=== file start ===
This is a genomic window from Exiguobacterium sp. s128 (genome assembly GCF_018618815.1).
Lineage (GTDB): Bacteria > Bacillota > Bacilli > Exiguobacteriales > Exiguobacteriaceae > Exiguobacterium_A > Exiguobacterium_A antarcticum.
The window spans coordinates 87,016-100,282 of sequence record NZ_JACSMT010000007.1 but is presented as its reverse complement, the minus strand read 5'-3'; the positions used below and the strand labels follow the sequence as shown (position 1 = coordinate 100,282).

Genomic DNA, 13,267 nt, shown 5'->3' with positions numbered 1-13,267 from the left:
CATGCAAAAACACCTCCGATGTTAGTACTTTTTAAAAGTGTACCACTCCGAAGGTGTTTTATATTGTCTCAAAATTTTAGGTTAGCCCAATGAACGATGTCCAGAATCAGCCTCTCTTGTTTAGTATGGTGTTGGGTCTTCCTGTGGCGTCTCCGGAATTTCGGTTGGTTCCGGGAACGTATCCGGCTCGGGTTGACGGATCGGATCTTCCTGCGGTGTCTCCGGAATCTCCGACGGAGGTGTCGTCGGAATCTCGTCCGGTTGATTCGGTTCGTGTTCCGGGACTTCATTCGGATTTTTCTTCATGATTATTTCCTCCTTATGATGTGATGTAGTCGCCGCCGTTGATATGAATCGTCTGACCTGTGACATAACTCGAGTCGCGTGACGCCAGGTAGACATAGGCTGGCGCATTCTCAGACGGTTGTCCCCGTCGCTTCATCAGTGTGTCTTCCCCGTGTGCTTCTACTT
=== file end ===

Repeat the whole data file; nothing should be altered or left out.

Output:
This is a genomic window from Exiguobacterium sp. s128 (genome assembly GCF_018618815.1).
Lineage (GTDB): Bacteria > Bacillota > Bacilli > Exiguobacteriales > Exiguobacteriaceae > Exiguobacterium_A > Exiguobacterium_A antarcticum.
The window spans coordinates 87,016-100,282 of sequence record NZ_JACSMT010000007.1 but is presented as its reverse complement, the minus strand read 5'-3'; the positions used below and the strand labels follow the sequence as shown (position 1 = coordinate 100,282).

Genomic DNA, 13,267 nt, shown 5'->3' with positions numbered 1-13,267 from the left:
CATGCAAAAACACCTCCGATGTTAGTACTTTTTAAAAGTGTACCACTCCGAAGGTGTTTTATATTGTCTCAAAATTTTAGGTTAGCCCAATGAACGATGTCCAGAATCAGCCTCTCTTGTTTAGTATGGTGTTGGGTCTTCCTGTGGCGTCTCCGGAATTTCGGTTGGTTCCGGGAACGTATCCGGCTCGGGTTGACGGATCGGATCTTCCTGCGGTGTCTCCGGAATCTCCGACGGAGGTGTCGTCGGAATCTCGTCCGGTTGATTCGGTTCGTGTTCCGGGACTTCATTCGGATTTTTCTTCATGATTATTTCCTCCTTATGATGTGATGTAGTCGCCGCCGTTGATATGAATCGTCTGACCTGTGACATAACTCGAGTCGCGTGACGCCAGGTAGACATAGGCTGGCGCATTCTCAGACGGTTGTCCCCGTCGCTTCATCAGTGTGTCTTCCCCGTGTGCTTCTACTT